PS: Yes. There are many more radicalizing forces, and not only against the war. It would not have happened without the World Social Forum, the European Social Forum, and the whole anti-globalization movement - which has taken up new ways of doing politics and projecting politics on big broad issues.
In fact it is very interesting because they are not writing detailed manifestos, they are posing big broad issues which are in many ways the building blocks of the movement. In other words we are talking about refounding working class political representation. This therefore dictates a certain approach which cannot be pushed too fast and which has to be all inclusive.
Specifically I believe it’s just plain wrong to propose for example that the next step for socialists in the European Social Forum is to wage a big fight to clear out the social democrats.
AT: Let’s go back to the issue of process, and obviously there is a process. But there is also the danger of missing the boat. The essence of politics is to grasp the opportunity when it presents itself. We have this huge movement now and if this subsides and nothing new has been built this will be a big problem.
PS: Yes, that’s always true Alan. But look at the Italian situation. There Rifondazione - the Party of Communist Re-foundation - is pretty powerful. They have a daily newspaper, many local councillors and some deputies. Yet they do not confuse building the party with building the movement. They don’t believe they can do either by ’driving out’ or ’defeating’ other political currents in the mass movement. They do not approach the mass movement seeking to ’clarify’ it.
Their leader, Bertinotti, says the line of the socialists should not be to try and hegemonize the movement, rather they should ensure that the movement hegemonizes society - that is, to create the conditions for the building of equality and to effectively prevent wars and barbarism.
The problem is, I don’t know whether or not the SA is up to doing something creative about this massive new movement when it is so overwhelmingly dominated by the SWP. Do the SWP want to open up the SA to this opportunity as opposed to recruiting directly to itself?
AT: It is true that the SWP is numerically dominant in the Alliance, and it is true that some people are cautious in relating to it, but it does mean that they bring a lot to the Alliance as well.
The only way around this situation, however, is for new forces to emerge either as a part of the Alliance or as a part of a new initiative of which the Alliance would be a part which would create a new relationship of forces inside it.
PS: Everyone wants this in the Alliances as far as I can see, but I don’t see that coming at the present time other than from the left sections of the unions. It would create a much more attractive situation, people would have more confidence in it, and it could more effectively take advantage of the situation.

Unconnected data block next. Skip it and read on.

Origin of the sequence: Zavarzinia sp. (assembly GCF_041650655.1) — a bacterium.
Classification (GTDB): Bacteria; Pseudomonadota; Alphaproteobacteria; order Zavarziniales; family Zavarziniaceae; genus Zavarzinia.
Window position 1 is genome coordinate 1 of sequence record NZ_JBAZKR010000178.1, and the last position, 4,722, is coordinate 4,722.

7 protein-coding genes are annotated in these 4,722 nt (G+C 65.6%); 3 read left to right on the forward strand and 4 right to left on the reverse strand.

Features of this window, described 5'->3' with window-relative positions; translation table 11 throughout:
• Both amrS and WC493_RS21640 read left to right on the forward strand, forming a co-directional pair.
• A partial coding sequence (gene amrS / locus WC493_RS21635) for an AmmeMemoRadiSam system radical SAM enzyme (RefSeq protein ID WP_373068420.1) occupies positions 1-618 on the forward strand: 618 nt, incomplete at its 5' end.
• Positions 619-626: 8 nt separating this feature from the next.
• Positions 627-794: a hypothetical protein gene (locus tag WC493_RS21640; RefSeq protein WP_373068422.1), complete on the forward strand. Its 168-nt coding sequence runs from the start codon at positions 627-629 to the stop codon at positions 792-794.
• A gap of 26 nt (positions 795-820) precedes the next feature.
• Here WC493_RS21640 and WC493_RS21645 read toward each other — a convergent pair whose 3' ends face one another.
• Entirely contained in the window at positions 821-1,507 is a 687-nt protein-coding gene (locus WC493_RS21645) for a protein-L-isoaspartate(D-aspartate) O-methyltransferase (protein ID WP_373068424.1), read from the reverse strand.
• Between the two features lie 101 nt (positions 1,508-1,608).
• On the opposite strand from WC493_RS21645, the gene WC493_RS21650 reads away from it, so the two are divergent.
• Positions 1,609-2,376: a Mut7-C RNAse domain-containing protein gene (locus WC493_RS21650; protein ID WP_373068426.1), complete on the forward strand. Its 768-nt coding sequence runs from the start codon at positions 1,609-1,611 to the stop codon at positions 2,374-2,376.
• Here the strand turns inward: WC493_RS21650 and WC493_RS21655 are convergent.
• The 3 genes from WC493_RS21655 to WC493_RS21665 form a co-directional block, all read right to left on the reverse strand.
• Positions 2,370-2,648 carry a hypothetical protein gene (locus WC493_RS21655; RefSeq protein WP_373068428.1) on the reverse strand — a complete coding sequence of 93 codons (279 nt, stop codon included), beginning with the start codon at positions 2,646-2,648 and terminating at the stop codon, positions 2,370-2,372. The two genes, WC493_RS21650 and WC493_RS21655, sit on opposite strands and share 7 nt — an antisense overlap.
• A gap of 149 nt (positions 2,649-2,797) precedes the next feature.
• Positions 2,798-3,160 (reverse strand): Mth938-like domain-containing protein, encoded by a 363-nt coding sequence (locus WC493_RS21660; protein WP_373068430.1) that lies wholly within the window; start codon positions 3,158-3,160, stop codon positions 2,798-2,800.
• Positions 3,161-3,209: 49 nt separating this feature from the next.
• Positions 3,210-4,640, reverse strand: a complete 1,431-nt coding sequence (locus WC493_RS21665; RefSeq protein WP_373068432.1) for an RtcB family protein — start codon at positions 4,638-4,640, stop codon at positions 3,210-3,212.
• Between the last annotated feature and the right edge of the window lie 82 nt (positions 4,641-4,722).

I would say this about the process at the moment - this has not yet been decided on inside the RMT so of course it is a personal view: if a branch wishes the union to support a socialist candidate in a particular area, then they would make the proposal to the national centre and that would be looked at by the Council of Executives - the national leadership.
If the candidate agreed with the union’s basic principles, then a consultation process would be started in the region concerned, to decide which candidate the union was going to support in that, and indeed in other, constituencies.
If there was agreement amongst the branches then it would not be a problem if that person was a member of the SSP, the SA, the Labour Party, Plaid Cymru, or no party - or simply a member of the union.
It would be important in this process to be sure that the person was well known and represented the struggle in their area. It would not be sufficient for someone to have a Socialist Alliance - or of course any other party - political label.
I think that is the practical way that we are looking to move forward within the next year or so.
Whether that would then lead to the union actually supporting another party, or taking a new initiative with other existing parties and with other unions involved - all that is some way off down the road. At the moment we are looking to broaden out who we support in elections, because Labour clearly no longer represents us.
Clearly any future involvement of unions in the Alliance or in any other of the smaller parties like the SSP, would open up a massive number of issues as to how that could be achieved constitutionally.
AT: Yes, I’m sure the Alliance would be very interested in such a discussion.